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Composition Basics (4): Diagonal Composition and the Rule of Thirds

Diagonal composition and the Rule of Thirds are basic composition rules that have been used since the era of paintings. They are still very commonly used in the visual arts. Find out more about them in this article. (Reported by: Tatsuya Tanaka)

Previous articles in this series:
1. Framing, Horizontality and Verticality
2. Main and Secondary Subjects; Triangles
3. Centre Composition, Symmetrical Composition


Diagonal composition: Creates dynamism and depth

Diagonal composition diagram

In diagonal composition, the elements in the image are organised based on a diagonal line. Such a composition can emphasise perspective, give the image a sense of depth, and also add dynamism.


Examples of diagonal composition

1. Single diagonal lines

i) Using the lines on a mountain surface

Mountain slope with forest

Diagram showing centre diagonal line

I chanced upon this steep mountain slope in the late autumn and used a telephoto lens to draw the scenery closer.  The shot was composed to align the diagonal line with the natural lines on the mountain surface.


ii) Architectural details against a nightscape

Nightscape with architectural details of observatory window in foreground
(Photo courtesy of Canon)

Diagram showing diagonal lines formed by architectural details

A simple wide-angle shot of a nightscape might be pretty, but there are tons of similar shots out there. For this shot, the photographer has incorporated the architectural details of the observatory that he was shooting from into the foreground. It’s unexpected, graphical, and makes the shot look more dynamic.

Tip: The diagonal line doesn’t have to be exactly in the centre
For this shot, the diagonal line (red line) has been placed lower down from the centre diagonal line (blue dotted line). It’s an unexpected angle, and makes the shot look even more interesting. 


2. Using intersecting diagonal lines to guide and focus attention

Airplane in sky
Diagram showing intersecting diagonals

When you have two intersecting diagonal lines, viewers’ eyes will be drawn to where they meet. You can make use of that when you decide on where to place key elements in your composition.

In this example, the "X" shape formed by the body and wings of the airplane is located at the top diagonal half of the image.

Note this: The larger the area below the diagonal lines, the more stable the composition.


Rule of Thirds composition: The most balanced type of composition

Rule of Thirds diagram

The Rule of Thirds composition is one of the most frequently-used techniques. In this composition, the image frame is divided into 9 equal segments, and the main subject is positioned near one of the intersections between the lines.

Tip: Turn on the 3x3 grid
If can be hard to visualise the thirds in the image frame. But don’t fret—your camera has a built-in visual guide. Simply turn on your 3x3 grid display (refer to your camera user manual for instructions). This can also help you see if your lines are vertically/horizontally level.


Examples of Rule of Thirds compositions

1. Placing subjects on intersecting points


Diagram showing 3x3 grid and placement of flowers

These two hibiscus flowers growing side-by-side have been placed on two points where the lines on the 3x3 grid intersect.  The photographer also has included a third flower at the back in the shade of the leaves to bring out depth.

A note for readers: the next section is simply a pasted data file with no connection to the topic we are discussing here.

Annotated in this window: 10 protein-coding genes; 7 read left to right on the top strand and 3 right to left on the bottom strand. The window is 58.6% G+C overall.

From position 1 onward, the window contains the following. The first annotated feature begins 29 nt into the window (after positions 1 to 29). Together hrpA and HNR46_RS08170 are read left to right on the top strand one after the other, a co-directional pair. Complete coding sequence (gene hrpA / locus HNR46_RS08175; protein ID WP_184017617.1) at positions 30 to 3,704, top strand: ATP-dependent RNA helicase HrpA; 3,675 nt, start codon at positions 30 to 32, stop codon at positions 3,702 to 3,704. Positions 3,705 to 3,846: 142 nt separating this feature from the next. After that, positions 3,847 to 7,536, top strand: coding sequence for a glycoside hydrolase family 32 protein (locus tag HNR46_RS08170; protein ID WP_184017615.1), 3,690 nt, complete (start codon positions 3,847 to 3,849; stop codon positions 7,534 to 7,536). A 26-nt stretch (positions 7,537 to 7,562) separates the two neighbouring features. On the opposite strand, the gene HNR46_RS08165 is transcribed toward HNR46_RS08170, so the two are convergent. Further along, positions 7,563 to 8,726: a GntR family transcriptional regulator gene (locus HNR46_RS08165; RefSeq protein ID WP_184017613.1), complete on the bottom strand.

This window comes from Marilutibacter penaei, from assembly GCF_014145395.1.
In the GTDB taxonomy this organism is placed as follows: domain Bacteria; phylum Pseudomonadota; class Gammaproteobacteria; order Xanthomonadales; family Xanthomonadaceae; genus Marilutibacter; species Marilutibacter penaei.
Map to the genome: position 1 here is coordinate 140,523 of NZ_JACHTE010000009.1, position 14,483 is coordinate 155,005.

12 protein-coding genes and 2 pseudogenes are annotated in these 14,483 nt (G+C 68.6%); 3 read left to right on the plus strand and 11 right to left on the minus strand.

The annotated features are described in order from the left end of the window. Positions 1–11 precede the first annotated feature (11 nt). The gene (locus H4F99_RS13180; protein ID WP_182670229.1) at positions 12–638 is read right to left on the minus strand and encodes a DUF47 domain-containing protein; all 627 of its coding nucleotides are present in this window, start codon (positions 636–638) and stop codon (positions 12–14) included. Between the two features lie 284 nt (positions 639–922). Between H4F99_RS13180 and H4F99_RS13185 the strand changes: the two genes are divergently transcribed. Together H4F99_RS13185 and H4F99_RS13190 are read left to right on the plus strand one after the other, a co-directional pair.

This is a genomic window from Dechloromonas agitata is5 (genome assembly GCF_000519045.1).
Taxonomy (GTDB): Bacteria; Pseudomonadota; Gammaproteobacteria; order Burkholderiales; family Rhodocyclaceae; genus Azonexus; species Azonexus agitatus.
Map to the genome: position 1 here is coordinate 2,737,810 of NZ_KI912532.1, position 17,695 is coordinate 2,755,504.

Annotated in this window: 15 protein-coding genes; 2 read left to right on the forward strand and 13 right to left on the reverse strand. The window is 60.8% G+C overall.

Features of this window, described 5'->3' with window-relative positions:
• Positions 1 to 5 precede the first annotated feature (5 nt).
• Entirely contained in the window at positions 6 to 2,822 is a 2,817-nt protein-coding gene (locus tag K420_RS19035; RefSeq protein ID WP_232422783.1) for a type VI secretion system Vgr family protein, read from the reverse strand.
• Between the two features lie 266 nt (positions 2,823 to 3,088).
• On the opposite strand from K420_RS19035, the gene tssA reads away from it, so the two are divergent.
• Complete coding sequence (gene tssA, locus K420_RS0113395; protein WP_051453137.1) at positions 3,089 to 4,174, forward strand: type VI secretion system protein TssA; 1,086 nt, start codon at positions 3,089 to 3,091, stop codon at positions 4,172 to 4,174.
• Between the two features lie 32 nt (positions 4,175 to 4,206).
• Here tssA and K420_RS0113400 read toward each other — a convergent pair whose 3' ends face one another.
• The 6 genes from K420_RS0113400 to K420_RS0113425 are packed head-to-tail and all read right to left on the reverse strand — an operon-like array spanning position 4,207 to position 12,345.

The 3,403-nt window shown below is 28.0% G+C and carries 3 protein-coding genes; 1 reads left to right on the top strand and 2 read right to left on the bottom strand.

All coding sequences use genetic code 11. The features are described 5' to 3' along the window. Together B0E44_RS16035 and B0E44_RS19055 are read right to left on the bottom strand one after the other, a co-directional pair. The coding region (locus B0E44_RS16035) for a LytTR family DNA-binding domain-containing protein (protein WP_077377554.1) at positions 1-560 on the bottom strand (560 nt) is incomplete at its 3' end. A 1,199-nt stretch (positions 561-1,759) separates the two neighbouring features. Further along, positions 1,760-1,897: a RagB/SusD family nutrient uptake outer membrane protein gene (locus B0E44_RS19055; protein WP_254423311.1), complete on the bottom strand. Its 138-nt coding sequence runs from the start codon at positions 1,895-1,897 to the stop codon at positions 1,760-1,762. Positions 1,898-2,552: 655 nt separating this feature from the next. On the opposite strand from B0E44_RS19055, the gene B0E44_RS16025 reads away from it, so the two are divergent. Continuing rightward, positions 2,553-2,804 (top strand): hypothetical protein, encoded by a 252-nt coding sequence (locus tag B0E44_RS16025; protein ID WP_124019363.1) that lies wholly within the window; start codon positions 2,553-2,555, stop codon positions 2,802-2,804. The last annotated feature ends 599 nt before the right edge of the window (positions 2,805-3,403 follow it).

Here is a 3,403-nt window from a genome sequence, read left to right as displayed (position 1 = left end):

Lamps in cafe
(Photo courtesy of Canon)

Diagram showing placement of lamps on intersections of 3x3 grid

This shot of ceiling lamps in a café might appear like a simple, unstructured snapshot. However, notice how the photographer has placed the lamp shades or near the intersections on the 3x3 grid, resulting in a neat, balanced composition.


2. Dividing the composition into a 6:3 ratio

Natural landscape with sky, land and lake
(Photo courtesy of Canon)

Diagram showing 6:3 composition

In this image, the sky and clouds (the main subjects) take up two-thirds of the image, and the lake and land takes up the last third. Dividing the composition in a 6:3 ratio like this helps to create a stable composition.


3. Combining the Rule of Thirds with the split composition

One composition technique that is often employed together with the Rule of Thirds, especially in landscape photography is the split composition. In this technique, the image frame is divided vertically or horizontally into two even parts. Doing so makes it easier to create a sense of stability.


Diagram showing how image is divided into halves

A shot depicting the gradation of the sky and the illumination. Here, the split composition has been employed to bring out the contrast effectively.

Tip: How to make your shots look more compelling
The Rule of Thirds composition and split composition are both good for creating shots with visual balance and stability, but they also can easily result in a boring shot. To tackle that, don’t fall into the trap of mechanically placing your subject on the lines and intersections! Instead, find ways to make your subject look more visually compelling. You can start by considering the relationship between main subject and other elements. We will explore that in the next series of articles.


For more about the Rule of Thirds composition, also see:
Simple but Essential Compositions (Part 1): Rule of Thirds & Rule of Quarters
How to Apply the Rule of Thirds in Portrait and Street Photography


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Tatsuya Tanaka

Tatsuya Tanaka

Born in 1956, Tanaka is one of the rare photographers who produce works across a wide variety of genres from an original perspective. These genres range from objects in our daily lives, such as insects and flowers, to landscapes, skyscapes, and celestial bodies. Besides photography, Tanaka has also developed his own approach in post processes including retouch and printing.